Saturday, March 22, 2014

Saturday Musings, 22 March 2014

Good morning,

A mild air greeted me on the front porch this morning.  I stood, pajama-clad, for several moments and breathed the crisp fragrance of new leaves and damp earth.  The work week had ground to a rocky close yesterday with a client crying in my office.  My words to her gravitated between stern and gentle; I understand her grief at having lost custody but I also appreciate the judge's point of view.

 The woman holds bitterness towards her child's father as he does to her.  The trial in part came down to which of them had the better acting skills.  The father hid his hostility but hers came through as self-righteous indignation. It's anybody's guess as to whether either parent deserves the other's load of blame.  I walked out with her, at five o'clock, and watched her car pull away from the curb as I dialed my husband's number and listened to the telephone ring at the other end.  Maybe it's time for a new career, I thought, a rueful smile slipping to my face.  And then I entered traffic, signalling for the turn to home.

Earlier on Friday, a state worker advised me by e-mail that an appointed client could not get her state-funded tubal ligation due to being pregnant.  "With twins," she added to the sentence, in all caps, underscored.  This will be babies four and five for my twenty-one-year old client.  Her parents, retired folks in their late-sixties, have already adopted children one and two; and also foster child three, who is not yet seven months old.  Now the Children's Division has accelerated its search for Section 8 housing for my client, so that she can at least get off the streets before she suddenly has to raise twins by herself.  I stared at the words on my computer screen.  Pregnant, with twins.  Twins. 

This young lady has an IQ of 68 and once appeared for court in Elmo pajamas with matching slippers.  She thought she looked cute.  She did, in fact; but I could not let her sit in even the dingy courtrooms of Family Court attired like a simpering teenager at a pajama party while I tried to stop the onslaught of the system's inevitable separation of the mother from the unsuspecting children.  At that time, she had only the first two, the oldest being a little girl then two years old, who clutched her grandmother's pant leg and stared at me while her mother cooed at her baby brother as one might a Cabbage Patch doll.

All the stable women longing to bring babies into their barren marriages, and my client pops infants out like sunflower seeds spat upon the sidewalk.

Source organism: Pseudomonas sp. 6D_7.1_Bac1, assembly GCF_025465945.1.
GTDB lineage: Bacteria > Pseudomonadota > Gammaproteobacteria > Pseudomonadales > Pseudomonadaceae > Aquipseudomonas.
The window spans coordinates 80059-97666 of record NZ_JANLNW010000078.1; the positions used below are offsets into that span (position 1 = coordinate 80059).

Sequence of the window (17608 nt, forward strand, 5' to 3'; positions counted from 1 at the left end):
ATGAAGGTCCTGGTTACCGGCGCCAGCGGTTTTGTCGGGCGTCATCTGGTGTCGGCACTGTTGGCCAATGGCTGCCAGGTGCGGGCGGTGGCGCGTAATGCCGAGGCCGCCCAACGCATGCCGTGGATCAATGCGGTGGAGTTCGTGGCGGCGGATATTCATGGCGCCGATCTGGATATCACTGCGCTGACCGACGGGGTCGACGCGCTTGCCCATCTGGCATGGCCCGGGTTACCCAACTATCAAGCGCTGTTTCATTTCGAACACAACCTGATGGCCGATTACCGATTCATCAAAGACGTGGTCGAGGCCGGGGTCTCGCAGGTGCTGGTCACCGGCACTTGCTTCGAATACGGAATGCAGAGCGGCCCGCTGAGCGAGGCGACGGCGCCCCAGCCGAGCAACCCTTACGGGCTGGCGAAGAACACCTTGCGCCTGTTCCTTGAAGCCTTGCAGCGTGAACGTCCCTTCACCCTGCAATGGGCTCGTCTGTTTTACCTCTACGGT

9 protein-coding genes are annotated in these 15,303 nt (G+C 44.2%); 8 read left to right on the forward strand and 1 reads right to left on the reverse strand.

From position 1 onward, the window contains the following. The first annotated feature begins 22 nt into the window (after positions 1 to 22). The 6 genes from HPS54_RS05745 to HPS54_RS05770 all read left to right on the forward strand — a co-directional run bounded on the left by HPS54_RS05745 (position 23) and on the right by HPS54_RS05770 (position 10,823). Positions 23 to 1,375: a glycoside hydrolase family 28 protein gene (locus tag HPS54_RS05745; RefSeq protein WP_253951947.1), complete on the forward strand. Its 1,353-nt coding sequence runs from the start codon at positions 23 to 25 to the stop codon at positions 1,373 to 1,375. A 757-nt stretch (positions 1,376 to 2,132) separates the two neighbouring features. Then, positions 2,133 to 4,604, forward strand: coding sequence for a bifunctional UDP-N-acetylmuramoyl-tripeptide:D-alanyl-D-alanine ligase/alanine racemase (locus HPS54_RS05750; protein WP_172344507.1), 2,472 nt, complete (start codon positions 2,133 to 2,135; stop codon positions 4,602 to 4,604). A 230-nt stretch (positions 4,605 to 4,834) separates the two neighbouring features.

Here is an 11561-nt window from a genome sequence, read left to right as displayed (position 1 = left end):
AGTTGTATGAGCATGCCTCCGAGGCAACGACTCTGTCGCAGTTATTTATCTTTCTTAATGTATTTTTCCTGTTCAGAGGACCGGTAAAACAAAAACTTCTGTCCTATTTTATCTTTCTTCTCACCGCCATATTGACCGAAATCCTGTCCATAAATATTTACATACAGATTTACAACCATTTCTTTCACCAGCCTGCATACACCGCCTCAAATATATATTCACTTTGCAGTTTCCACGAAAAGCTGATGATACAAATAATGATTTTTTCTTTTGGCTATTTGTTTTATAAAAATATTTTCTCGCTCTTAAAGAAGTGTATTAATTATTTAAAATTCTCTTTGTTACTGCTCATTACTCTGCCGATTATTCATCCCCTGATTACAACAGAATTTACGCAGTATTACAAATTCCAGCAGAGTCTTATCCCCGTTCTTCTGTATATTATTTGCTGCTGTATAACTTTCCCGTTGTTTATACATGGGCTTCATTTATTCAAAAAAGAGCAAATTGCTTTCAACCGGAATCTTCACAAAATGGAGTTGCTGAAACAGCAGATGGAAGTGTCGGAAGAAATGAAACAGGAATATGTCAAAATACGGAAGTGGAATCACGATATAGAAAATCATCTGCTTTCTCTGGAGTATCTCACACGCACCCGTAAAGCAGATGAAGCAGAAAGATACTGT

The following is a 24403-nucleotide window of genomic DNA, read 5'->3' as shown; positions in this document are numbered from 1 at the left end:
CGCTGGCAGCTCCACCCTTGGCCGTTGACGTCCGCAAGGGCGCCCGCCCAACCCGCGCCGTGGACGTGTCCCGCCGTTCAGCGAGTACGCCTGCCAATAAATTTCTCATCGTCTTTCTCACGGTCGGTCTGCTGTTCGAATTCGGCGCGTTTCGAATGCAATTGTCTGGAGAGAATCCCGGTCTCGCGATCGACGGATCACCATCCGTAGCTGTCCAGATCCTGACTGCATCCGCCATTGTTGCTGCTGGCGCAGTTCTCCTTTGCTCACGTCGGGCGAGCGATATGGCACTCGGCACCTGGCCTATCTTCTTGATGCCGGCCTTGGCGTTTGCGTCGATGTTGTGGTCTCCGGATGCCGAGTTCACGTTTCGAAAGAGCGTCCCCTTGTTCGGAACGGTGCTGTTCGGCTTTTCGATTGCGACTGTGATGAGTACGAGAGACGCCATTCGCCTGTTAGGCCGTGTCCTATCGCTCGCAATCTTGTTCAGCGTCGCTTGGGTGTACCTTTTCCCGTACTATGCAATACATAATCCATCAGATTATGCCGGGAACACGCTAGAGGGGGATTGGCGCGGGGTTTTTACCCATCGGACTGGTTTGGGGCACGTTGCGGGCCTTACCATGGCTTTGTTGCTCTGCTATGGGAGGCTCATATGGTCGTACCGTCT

I think about pregnancy as I stand on our porch, cradling the newspapers in the crook of my arm.  I recently completed yet another pile of new-patient information forms for yet another new specialist.  In the "for women" section, I had acknowledged four pregnancies and one live birth.  This is accurate.  I had my first miscarriage in 1978; two more in the late 1980's; and finally had my son in 1991, two months shy of my 36th birthday.  I glance across the driveway at my neighbor's home, where a six-month old baby sleeps.  That child came after several years of trying, thousands of dollars tendered to fertility experts, and a couple of months spent by the mother-to-be resting in the hospital before the little thing eased into the world two months prematurely.  The mother is a civil litigator and a damn fine one; the father is  contractor, whose skills allow him to flip four houses a year to tidy profit.  They are financially comfortable; and lacked only a child to complete the pretty picture.

All the established couples yearning to be parents, while young girls stuck living in poverty seem to have no problem getting pregnant.

I closed my eyes and let the breeze pass across my face, listening to the tinkling of my wind chime.  The neighborhood had not yet awakened.  My gaze wandered over the bungalows up and down our street, houses in which middle-class children had been raised by middle-class parents, who sent their boys and girls to private schools or walked them to the neighborhood public school which has since gone charter.  Our children have grown, now, and some have babies of their own.  My neighbors might well sell their house and find a younger block on which to raise their daughter, with room for a swing set and an extra bedroom in case they decide to adopt.

I wonder, briefly, if they have any interest in twins.  With a last glance at their sleeping house, I turn, go inside, and start the coffee.

Mugwumpishly tendered,

Corinne Corley

1 comment:

  1. I stood, pajama-clad, for several moments and breathed the crisp ...


The Missouri Mugwump™

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I've been many things in my life: A child, a daughter, a friend; a wife, a mother, a lawyer and a pet-owner. I've given my best to many things and my worst to a few. I live in Brookside, in an airplane bungalow. I'm an eternal optimist and a sometime-poet. If I ever got a poem published in The New Yorker, I would die a happy woman. I'm a proud supporter of the Arts in Kansas City. I vote Democrat, fly the American flag, cry at Hallmark commercials, and recycle.